At 47, you’re well past the adventurous 20s, past the tired 30s. It’s time to now play in those years when you step into what you want out of life and stop worrying so much about what others want. Doesn’t sound that bad, right? When you realize you’re more than halfway through this race, you begin seeing things a little differently.

Or maybe it’s all just a precursor to a midlife crisis.

As My Only Child Goes off to College—Again

As My Only Child Goes off to College—Again

Goodbye, August. Hello September.

Goodbye, peaceful sigh of having your only child in close proximity.

Hello, pit-in-the-stomach that distance brings.

This year, now that my only child is a sophomore, he doesn’t even need me to bring him to school. He’s got his own car, and he even made a few extra trips down to Massachusetts so he could fit everything in his Civic on move-in day (and didn't need Mom around).

He’s forging his own way. He’s 19.

It’s an anticlimactic start to the school year. Compared to last year’s dramatic drop-off of a freshman into his dorm—that driving out and leaving him behind—this year is tough. At least last year, I had a prime opportunity to cry.

Regardless, it was downright fun to have him home for the summer.

With a college year under his belt, he was more interested in engaging in intellectual discussions with his family. He had new political stances I had never even heard of. He taught me things going on in the news and on college campuses that I was not tracking. He was more responsible, more on top of things.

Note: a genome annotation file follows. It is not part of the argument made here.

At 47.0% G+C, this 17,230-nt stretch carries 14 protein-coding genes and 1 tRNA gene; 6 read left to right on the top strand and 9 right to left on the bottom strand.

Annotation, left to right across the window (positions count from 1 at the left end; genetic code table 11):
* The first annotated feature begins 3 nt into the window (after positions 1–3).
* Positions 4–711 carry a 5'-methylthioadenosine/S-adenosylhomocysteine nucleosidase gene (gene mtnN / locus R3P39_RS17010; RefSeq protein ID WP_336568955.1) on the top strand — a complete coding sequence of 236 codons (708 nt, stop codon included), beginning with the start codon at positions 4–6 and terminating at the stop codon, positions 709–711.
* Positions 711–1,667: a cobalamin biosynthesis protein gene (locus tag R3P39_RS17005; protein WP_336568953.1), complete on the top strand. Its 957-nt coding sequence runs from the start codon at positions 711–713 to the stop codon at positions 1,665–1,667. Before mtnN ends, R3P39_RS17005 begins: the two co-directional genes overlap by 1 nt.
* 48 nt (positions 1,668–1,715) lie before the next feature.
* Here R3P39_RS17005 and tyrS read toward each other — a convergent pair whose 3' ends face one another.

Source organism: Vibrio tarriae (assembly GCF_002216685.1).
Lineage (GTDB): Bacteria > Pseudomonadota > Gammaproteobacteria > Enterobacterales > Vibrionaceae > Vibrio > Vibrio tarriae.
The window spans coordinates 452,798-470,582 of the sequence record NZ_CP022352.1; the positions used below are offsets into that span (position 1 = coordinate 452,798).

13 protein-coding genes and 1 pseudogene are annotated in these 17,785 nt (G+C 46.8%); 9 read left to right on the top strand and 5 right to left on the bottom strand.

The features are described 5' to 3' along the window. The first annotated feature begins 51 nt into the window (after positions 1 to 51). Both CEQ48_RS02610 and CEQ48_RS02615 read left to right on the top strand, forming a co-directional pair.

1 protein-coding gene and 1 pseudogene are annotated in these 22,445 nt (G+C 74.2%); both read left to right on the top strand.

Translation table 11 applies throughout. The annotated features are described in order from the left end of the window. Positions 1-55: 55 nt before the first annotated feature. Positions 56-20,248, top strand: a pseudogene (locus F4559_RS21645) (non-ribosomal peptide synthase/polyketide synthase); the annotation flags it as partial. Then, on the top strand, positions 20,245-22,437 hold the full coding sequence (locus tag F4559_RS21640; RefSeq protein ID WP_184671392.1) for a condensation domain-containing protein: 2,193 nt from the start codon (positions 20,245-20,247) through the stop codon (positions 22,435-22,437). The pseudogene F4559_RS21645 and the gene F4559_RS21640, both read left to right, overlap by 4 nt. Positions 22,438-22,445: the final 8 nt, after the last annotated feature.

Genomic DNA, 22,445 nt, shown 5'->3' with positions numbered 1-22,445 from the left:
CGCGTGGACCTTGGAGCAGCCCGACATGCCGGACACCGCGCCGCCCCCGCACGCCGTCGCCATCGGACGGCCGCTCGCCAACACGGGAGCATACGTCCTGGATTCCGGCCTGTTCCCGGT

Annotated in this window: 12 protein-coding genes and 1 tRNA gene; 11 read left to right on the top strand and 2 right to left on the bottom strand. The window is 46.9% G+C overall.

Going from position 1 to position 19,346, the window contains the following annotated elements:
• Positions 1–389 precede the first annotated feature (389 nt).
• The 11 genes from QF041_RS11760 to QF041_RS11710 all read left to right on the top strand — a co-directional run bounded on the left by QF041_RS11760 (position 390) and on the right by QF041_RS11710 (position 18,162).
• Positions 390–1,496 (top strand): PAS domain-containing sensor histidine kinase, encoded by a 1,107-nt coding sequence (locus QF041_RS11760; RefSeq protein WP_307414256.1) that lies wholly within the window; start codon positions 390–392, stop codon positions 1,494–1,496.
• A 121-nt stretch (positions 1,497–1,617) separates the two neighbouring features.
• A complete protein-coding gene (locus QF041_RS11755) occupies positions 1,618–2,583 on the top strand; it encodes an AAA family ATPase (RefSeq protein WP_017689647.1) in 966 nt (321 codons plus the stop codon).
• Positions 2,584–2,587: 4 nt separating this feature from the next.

And, he worked and made some money.

It can just be darn fun to see your child growing into an adult.

Pay It Forward, Dude

Pay It Forward, Dude

The guy had cut line in front of me and several other people at 7-Eleven, the day they were giving out free Slurpees. I didn’t know about the free Slurpees, but I was headed in there for a fountain soda.

It was summer, it was hot, and I was about to go get my hair cut and colored. And for those two long hours in the chair, I knew I would need a pick me up. I needed my afternoon crutch, a Diet Coke. And as I was standing in the middle of a line, waiting for the cashier to scan a few dozen kids’ cups to track their free Slurpees, a guy came in from outside and cut into the front of the line, saying to the cashier, “I just need a quick pack of smokes.”

He pulled several bucks out of his pocket, in a move so swift and deliberate that the cashier simply turned and started getting his cigarettes.

“What kind do you want?” she asked.

I stood there in disbelief. What nerve! Walking in the side door, and cutting a few little kids waiting for their Slurpees? Didn’t he see we were all standing patiently in line?

That House on Seadrift

That House on Seadrift

My grandmother had a house on Stinson Beach for 40 years.

Stinson was a special place for her—her family had made that trip to the beach from Mill Valley for years. In a horse and buggy, that is.

Literally.